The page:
After two or three years of initial financing, your project is just starting to get up to speed, but then you submit your final report and the money tap closes. What now? How can you ensure that the community of citizen scientists that you have carefully built is not left out in the cold?
Continuing the project
- Look at the funding options on our funding page.
- Consider integrating your citizen science approach into regular research funding channels such as FWO, VLAIO and BELSPO.
- If your project provides policy-relevant data; convince the government to provide permanent support for your project and/or embed it in existing programs.
- Look for organizations with similar goals as your citizen science project that want to invest in your project to continue and/or support it.
- See if you can commercialize your citizen science project and participate in a start-up accelerator (e.g. Startit@KBC or Climate Launchpad).
- Convince your own institute or organization of the outreach potential of your project and the positive image that this entails, so that your institution wants to invest to keep your project alive.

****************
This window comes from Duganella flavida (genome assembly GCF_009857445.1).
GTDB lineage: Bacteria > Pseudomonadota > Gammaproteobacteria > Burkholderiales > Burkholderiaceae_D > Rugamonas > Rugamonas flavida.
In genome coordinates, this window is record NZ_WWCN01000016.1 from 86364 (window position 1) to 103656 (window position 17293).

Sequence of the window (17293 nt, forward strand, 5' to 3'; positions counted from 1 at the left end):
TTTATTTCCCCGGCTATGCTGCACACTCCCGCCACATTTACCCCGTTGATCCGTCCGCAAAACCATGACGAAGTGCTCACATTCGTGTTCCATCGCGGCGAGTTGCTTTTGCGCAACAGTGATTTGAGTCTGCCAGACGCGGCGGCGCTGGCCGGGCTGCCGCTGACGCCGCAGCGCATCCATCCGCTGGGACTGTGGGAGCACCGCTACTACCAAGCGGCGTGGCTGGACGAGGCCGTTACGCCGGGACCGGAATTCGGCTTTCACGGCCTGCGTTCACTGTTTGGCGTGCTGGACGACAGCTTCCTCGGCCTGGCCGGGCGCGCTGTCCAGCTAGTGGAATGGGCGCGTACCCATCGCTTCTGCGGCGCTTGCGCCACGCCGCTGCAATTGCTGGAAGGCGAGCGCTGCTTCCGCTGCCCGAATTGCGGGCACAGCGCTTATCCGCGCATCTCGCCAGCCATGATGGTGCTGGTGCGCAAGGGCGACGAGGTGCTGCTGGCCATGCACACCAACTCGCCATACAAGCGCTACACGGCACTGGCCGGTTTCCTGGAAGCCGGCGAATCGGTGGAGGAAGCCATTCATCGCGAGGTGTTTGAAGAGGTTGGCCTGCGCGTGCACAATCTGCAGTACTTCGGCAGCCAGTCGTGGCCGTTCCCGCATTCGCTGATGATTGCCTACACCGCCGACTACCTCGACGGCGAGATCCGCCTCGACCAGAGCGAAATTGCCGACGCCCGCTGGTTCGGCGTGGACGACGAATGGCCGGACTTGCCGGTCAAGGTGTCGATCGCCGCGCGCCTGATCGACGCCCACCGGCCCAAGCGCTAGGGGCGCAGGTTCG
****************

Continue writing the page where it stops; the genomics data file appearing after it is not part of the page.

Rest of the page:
Valorise your project
- Educational: look for an educational organisation that can further disseminate your project to young people and schools (e.g. Brightlab, Techniek- en Wetenschapsacademie or JCW). Post your educational packages for teachers on KlasCement.
- Scientific: try to publish scientifically about your project, put your collected data online in an open format and with an open license so that others can use it.
- Policy: if your project gathered policy-relevant data, make sure that the correct government agencies are aware of your results. Share your data with them in an open format and provide sufficient metadata about how this data was collected (measurement design, sensor types, quality controls...).
- Make sure that your method, approach and results are described online so that others can continue your project, learn from the lessons or use the results.
Gabriele Gadermaier, Daniel Dörler ea. Peer-reviewed publishing of results from citizen science projects. (in: JCOM - Journal of Science Communication, September 2018)